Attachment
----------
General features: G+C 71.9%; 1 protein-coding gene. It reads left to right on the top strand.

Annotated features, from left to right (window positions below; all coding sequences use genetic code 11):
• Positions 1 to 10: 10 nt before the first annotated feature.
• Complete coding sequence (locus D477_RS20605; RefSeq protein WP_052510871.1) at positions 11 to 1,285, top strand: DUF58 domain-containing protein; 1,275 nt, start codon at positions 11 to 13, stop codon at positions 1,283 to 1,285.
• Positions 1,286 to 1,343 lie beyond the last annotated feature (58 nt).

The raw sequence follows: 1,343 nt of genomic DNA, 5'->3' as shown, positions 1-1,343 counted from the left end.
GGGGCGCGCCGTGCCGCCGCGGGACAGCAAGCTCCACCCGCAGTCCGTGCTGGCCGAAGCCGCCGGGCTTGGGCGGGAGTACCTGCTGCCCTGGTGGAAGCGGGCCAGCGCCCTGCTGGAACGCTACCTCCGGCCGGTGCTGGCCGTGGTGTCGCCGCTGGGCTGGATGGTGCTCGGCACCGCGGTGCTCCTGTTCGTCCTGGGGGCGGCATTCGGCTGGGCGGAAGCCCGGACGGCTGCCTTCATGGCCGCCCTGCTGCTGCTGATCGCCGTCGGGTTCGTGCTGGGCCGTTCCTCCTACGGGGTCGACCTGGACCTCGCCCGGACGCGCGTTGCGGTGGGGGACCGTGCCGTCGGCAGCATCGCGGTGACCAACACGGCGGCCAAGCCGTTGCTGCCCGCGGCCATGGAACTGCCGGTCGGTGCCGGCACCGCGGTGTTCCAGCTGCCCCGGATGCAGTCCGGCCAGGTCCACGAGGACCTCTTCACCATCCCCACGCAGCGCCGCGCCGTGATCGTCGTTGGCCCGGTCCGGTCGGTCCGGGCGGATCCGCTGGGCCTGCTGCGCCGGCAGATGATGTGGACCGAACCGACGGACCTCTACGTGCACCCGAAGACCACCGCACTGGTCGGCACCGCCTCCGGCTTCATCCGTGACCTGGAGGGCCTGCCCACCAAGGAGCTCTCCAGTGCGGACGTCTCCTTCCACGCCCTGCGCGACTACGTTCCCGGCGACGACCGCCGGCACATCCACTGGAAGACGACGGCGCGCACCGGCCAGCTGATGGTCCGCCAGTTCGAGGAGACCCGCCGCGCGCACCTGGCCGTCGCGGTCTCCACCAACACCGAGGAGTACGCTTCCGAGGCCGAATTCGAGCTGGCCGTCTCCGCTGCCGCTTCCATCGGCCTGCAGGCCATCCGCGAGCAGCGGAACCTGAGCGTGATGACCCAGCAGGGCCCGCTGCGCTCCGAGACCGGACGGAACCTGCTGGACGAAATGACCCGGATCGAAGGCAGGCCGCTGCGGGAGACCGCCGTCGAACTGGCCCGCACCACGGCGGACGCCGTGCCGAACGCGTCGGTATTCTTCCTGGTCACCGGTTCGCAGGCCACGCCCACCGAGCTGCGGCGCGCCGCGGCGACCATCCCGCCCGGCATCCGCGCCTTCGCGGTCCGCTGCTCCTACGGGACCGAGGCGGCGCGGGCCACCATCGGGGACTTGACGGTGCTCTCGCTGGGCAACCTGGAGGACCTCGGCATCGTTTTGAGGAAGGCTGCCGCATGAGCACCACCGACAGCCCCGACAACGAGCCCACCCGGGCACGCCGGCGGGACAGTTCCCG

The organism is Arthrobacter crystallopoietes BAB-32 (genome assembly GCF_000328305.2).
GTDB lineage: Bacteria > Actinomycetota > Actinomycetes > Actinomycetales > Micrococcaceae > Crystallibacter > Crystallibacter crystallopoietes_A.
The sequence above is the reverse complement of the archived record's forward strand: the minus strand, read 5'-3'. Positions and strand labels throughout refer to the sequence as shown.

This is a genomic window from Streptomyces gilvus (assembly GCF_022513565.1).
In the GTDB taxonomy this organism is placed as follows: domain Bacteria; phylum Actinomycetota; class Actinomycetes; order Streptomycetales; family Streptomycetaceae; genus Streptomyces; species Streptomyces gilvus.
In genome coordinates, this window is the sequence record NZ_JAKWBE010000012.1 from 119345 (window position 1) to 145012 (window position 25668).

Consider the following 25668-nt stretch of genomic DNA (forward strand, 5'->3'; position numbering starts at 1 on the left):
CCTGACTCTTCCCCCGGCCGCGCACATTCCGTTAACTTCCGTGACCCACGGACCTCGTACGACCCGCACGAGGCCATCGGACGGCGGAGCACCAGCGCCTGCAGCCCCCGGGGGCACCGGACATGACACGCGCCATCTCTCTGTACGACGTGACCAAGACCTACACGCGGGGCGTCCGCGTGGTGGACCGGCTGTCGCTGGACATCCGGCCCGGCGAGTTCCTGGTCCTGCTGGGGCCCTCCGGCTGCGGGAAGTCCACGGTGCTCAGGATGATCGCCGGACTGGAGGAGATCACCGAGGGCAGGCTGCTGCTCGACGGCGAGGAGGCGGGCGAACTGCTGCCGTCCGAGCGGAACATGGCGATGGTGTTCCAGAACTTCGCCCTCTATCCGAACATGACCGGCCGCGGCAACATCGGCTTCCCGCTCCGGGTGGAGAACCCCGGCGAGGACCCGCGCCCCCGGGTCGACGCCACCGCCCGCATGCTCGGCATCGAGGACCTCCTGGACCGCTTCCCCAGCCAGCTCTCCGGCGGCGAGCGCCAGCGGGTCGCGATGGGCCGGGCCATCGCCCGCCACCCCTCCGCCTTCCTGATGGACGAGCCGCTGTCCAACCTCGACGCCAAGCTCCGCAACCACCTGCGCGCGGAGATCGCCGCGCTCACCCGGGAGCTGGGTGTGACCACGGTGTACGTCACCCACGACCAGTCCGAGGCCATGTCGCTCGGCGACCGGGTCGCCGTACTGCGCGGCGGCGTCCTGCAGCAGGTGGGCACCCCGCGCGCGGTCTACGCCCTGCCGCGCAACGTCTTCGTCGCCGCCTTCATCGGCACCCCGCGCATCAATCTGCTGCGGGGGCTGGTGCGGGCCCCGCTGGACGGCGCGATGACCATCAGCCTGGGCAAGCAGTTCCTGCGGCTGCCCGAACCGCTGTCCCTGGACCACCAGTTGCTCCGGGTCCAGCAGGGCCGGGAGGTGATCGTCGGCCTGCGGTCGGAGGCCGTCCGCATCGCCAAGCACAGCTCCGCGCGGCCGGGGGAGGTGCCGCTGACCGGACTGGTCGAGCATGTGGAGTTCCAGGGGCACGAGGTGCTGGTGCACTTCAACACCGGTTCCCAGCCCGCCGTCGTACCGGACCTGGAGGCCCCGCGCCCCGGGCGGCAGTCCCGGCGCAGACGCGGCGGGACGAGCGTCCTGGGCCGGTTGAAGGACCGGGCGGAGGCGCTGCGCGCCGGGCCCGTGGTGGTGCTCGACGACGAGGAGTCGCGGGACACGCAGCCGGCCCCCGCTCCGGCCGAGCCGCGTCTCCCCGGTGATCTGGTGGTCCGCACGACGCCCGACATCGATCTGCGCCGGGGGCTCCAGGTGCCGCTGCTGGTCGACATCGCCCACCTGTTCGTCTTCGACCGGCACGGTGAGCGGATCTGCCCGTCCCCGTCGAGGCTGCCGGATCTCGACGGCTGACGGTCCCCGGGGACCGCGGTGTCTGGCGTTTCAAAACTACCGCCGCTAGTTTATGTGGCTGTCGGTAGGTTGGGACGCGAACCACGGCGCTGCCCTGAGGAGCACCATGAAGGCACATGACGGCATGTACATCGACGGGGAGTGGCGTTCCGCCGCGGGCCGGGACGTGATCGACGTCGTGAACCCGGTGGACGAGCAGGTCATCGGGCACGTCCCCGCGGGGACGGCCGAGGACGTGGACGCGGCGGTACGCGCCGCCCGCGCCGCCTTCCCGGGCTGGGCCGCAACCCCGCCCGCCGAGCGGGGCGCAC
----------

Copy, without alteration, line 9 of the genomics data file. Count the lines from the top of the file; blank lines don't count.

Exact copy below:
GTDB lineage: Bacteria > Actinomycetota > Actinomycetes > Actinomycetales > Micrococcaceae > Crystallibacter > Crystallibacter crystallopoietes_A.